Coming This Week – A New Website For The Holm Group






·         Search Arizona MLS with state of the art imagery provided by Microsoft Earth

·         Microsoft Earth vivid imagery allows you to do many of the following:

o   View 2D and 3D imagery of the entire valley

o    Views to include: Aerial, Street, Bird’s Eye and Hybrid

o   The ability to search the imagery by: price, subdivision, and city

§  To our knowledge we are the only site that will search by subdivisions

·         Explore entire subdivisions with Microsoft Maps

·         Sign up for your free community alerts and/or subdivision news

·         New featured communities with real time MLS access

·         New MLS Search process

·         New information for buyers and sellers



If you have any further questions please give The Holm Group a call today at 480-206-4265.

(New Features Coming This Week)



AZ Republic – Lone bidder to pay $12.7 million for state trust land

SCOTTSDALE – The winning bidder for nearly 17 acres of state trust land near Pinnacle Peak Park will pay $12.75 million for the site.

JTW PPR LLC of Scottsdale, represented by broker Jared Guess of American Realty Brokers of Phoenix, placed the only bid Monday with the Arizona State Land Department.

The >

Scottsdale is interested in using a portion of the land to maintain access to its popular hiking and climbing trails at Pinnacle Peak. The iconic peak, visible for miles in northern Scottsdale, has attracted more than a million visitors since the 1.75-mile trail opened in 2002.

Recreation interests are concerned that development of the site could limit access to the park because parking could be eliminated along the access road to the trailhead.

With only 50 spots, the park’s lot cannot accommodate the volume of hikers at busy times.

John Wanninger of JTW also plans to develop the Waterview at Scottsdale hotel and condominium project, northeast of Camelback and Scottsdale roads.

Two other bidders for site near Pinnacle Peak registered with the Land Department, but did not bid Monday:
• Luxury Home Concepts of Phoenix, represented by broker Michele La Blonde of La Blonde Realty LLC of Scottsdale.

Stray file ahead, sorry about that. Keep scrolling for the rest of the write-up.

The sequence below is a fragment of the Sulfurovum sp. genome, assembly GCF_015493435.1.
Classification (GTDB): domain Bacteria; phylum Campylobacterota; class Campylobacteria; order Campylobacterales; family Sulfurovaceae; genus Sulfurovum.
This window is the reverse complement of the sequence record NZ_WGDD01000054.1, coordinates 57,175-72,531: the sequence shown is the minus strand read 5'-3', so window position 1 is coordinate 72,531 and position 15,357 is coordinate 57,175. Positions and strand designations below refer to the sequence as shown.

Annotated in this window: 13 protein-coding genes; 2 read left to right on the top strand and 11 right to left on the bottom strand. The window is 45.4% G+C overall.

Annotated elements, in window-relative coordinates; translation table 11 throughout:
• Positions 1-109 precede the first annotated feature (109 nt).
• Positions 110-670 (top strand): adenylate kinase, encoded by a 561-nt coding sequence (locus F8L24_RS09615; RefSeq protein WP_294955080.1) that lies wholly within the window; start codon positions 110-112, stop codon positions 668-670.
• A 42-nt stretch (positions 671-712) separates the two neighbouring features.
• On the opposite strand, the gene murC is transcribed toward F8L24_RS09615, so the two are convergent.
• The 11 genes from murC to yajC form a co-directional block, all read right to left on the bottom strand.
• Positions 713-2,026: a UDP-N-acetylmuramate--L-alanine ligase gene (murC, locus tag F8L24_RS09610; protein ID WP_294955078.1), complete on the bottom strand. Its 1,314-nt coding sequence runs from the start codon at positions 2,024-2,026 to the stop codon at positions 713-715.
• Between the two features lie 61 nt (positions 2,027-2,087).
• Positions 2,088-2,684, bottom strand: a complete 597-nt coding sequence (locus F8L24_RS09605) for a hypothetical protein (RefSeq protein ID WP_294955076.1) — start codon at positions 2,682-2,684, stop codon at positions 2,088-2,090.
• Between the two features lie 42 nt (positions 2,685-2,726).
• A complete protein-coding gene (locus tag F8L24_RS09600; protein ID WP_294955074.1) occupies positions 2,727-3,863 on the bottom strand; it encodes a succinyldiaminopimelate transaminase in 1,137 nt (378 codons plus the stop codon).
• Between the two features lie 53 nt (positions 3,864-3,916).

• LHC Developments LLC of Phoenix, represented by broker La Blonde of La Blonde Realty.

AZ Republic – Beach house project will line Arizona Canal

5 commentsby Peter Corbett – Jun. 26, 2008 12:15 PM
The Arizona Republic

SCOTTSDALE – There’s no beachfront >Arizona Canal will have to do.

Designer Alan Lamb said his design for 12 townhouses along the canal at SouthBridge downtown calls to mind tall, narrow beach houses with the canal path serving as the strand or boardwalk.

“It’s a hoot,” he said. ” I get to do beach houses in Scottsdale, ArizonaLamb and his brother, Gary, of Lamb Architects have designed the SouthBridge Canal Walk residences, southwest of Camelback and Scottsdale roads.

The 55,000-square-foot project, which includes an urban street plaza, will extend redevelopment of the canal southwest from the SouthBridge restaurants and Mix retail shops.

Four-story canal homes planned

The four-story residences, with three levels above the canal, range from 3,700 to 6,400 square feet. Prices are from $4 million to $6 million, with firm commitments for half of the units, said architect Gary Lamb.

Underground parking and private elevators will serve each residence. Rooftop balconies will include spa/pools. And each home will have its own courtyard with a water feature facing the canal.

Alan Lamb said the Canal Walk homes extend redevelopment of the southwestern bank of the canal and provide a vital link between Scottsdale Waterfront, Scottsdale Fashion Square and the Fifth Avenue shops.

“Old Town really can have that urban density that everybody is wanting,” he said.

Euro style: What’s a ‘woonerf’?

Canal Walk’s urban street plaza, along a short stretch of 70th Place, is a new concept for Scottsdale that goes back several decades in the Netherlands.

Referred to as a woonerf, the street plaza has no curbs or sidewalks. Pedestrians, bicyclists and motorists, at appropriately low-speeds, share the street plaza.

Woonerf, pronounced VOH-nurf, is a Dutch word meaning “street for living.”

At the Canal Walk, the 24-foot-wide woonerf on 70th Place will include paver bricks of contrasting colors and embedded LED lighting.

Benches, trees, shade canopies and a fountain will add to the ambiance.

Alan Lamb said it is a concept that might work in other areas downtown, including along Marshall Way, which links Fashion Square with the planned Scottsdale Museum of the West south of Main Street.

Townhouses face back of shops

Canal Walk will be built behind a one-story row of retail shops.

Lamb said it was an interesting challenge trying to incorporate the residences with the back of the retail shops.

Canal Walk will do some improvements to screen the shops and incorporate employee parking with spaces for the townhouse guests, he said.

The Scottsdale Development Review Board unanimously approved the Canal Walk project last week.